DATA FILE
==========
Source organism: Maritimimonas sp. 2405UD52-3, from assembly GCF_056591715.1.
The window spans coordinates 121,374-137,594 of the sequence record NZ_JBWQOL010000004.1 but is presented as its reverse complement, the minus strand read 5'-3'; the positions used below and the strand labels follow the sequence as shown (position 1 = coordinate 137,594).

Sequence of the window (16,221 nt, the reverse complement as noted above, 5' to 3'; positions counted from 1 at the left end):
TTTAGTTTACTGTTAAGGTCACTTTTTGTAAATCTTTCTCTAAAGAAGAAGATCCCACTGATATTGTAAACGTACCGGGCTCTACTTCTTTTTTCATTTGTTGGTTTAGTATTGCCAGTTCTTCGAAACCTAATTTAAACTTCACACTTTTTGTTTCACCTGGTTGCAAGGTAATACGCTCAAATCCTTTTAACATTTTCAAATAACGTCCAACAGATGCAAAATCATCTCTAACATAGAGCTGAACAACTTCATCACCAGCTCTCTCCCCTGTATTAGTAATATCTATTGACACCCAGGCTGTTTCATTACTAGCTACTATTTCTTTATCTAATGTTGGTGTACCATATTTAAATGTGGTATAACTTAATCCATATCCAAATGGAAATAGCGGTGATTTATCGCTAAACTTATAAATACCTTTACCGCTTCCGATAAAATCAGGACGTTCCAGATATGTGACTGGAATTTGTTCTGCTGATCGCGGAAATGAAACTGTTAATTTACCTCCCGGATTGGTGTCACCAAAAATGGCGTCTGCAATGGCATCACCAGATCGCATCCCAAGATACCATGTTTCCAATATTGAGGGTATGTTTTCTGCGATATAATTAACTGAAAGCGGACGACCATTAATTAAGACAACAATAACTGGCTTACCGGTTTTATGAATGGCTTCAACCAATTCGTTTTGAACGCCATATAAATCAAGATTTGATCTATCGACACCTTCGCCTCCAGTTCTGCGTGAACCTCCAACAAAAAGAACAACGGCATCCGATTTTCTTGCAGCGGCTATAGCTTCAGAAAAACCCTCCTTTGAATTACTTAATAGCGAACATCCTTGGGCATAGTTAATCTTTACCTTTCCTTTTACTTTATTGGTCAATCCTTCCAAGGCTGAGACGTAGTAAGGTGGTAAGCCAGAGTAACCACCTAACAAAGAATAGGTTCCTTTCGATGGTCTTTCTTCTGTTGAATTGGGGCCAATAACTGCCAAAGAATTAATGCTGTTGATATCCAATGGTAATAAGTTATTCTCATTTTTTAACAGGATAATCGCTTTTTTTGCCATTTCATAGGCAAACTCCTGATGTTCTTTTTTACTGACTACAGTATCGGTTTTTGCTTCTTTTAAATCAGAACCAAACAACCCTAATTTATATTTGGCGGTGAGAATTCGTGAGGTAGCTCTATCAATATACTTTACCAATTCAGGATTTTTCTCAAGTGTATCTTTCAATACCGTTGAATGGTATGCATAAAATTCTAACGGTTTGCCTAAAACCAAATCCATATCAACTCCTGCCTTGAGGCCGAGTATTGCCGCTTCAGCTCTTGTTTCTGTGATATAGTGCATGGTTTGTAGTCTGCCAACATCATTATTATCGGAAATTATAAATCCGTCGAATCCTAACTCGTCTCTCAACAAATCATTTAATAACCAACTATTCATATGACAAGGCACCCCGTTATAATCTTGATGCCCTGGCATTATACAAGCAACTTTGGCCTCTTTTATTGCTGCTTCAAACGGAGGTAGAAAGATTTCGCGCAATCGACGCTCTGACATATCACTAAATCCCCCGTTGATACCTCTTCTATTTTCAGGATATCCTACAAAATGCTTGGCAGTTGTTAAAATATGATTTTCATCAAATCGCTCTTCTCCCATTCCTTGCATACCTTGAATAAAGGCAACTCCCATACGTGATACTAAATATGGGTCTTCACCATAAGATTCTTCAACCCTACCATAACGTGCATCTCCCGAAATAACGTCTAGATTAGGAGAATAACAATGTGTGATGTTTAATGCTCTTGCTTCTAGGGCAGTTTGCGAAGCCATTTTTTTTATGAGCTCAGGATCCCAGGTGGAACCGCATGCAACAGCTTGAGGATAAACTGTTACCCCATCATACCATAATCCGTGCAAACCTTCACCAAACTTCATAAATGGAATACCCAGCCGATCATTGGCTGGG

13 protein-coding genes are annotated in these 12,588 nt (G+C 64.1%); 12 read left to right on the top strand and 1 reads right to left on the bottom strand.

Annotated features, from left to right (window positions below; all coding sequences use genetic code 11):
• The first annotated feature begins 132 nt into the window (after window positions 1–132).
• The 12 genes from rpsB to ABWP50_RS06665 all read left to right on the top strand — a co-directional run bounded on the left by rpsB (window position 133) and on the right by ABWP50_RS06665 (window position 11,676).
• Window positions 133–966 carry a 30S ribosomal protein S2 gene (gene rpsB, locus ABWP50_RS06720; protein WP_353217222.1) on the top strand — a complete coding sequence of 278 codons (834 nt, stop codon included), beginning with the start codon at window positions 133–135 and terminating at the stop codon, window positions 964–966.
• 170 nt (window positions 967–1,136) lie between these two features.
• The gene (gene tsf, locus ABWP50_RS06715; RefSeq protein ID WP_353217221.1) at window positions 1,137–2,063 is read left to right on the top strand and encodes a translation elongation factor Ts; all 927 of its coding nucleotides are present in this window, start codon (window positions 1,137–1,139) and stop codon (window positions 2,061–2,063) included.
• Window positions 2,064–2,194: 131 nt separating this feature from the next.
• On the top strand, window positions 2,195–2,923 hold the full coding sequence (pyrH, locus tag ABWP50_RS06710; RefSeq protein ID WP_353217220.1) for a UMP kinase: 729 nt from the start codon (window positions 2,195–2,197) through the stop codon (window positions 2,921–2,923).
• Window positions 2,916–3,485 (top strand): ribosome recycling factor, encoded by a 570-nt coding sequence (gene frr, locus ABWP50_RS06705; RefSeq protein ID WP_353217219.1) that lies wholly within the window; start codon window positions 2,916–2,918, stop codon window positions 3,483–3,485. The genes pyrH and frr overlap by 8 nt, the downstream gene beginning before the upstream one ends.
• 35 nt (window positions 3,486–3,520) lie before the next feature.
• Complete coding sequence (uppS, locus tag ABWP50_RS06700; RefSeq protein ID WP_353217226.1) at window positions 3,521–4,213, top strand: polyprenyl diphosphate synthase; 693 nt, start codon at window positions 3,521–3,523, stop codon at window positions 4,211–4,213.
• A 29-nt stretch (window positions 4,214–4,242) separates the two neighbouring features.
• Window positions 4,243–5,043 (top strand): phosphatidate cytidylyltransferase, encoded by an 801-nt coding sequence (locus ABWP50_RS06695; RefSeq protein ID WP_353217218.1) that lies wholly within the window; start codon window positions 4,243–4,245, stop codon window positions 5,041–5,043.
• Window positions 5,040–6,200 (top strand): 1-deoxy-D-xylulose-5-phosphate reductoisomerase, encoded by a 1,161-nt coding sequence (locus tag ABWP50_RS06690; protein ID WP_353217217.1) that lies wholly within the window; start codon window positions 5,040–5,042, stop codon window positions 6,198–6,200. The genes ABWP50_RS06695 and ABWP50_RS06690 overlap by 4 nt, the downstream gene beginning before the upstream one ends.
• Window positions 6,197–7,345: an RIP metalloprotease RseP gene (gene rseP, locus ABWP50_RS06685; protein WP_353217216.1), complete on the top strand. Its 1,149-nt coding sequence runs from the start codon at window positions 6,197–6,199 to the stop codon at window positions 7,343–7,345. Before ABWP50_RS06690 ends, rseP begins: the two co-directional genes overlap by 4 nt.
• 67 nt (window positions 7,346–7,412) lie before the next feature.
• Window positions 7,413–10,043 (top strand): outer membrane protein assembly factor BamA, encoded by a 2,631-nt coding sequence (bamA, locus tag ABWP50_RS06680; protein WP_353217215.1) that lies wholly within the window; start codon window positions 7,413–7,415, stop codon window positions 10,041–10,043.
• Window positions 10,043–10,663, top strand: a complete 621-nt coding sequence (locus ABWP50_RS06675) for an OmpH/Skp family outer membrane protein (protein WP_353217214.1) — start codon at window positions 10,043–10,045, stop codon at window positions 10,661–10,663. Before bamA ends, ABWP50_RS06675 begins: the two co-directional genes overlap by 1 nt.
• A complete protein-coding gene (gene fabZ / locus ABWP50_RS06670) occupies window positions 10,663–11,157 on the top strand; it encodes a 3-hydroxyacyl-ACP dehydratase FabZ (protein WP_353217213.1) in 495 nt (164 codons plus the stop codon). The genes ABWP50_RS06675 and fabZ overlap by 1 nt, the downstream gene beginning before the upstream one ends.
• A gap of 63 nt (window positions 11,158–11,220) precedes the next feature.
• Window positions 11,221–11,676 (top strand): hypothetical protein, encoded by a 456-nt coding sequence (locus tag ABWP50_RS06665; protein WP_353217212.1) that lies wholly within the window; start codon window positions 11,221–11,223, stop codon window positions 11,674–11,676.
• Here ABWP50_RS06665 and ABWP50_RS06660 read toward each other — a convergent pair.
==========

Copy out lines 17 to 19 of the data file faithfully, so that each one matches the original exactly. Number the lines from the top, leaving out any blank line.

• A 29-nt stretch (window positions 4,214–4,242) separates the two neighbouring features.
• Window positions 4,243–5,043 (top strand): phosphatidate cytidylyltransferase, encoded by an 801-nt coding sequence (locus ABWP50_RS06695; RefSeq protein ID WP_353217218.1) that lies wholly within the window; start codon window positions 4,243–4,245, stop codon window positions 5,041–5,043.
• Window positions 5,040–6,200 (top strand): 1-deoxy-D-xylulose-5-phosphate reductoisomerase, encoded by a 1,161-nt coding sequence (locus tag ABWP50_RS06690; protein ID WP_353217217.1) that lies wholly within the window; start codon window positions 5,040–5,042, stop codon window positions 6,198–6,200. The genes ABWP50_RS06695 and ABWP50_RS06690 overlap by 4 nt, the downstream gene beginning before the upstream one ends.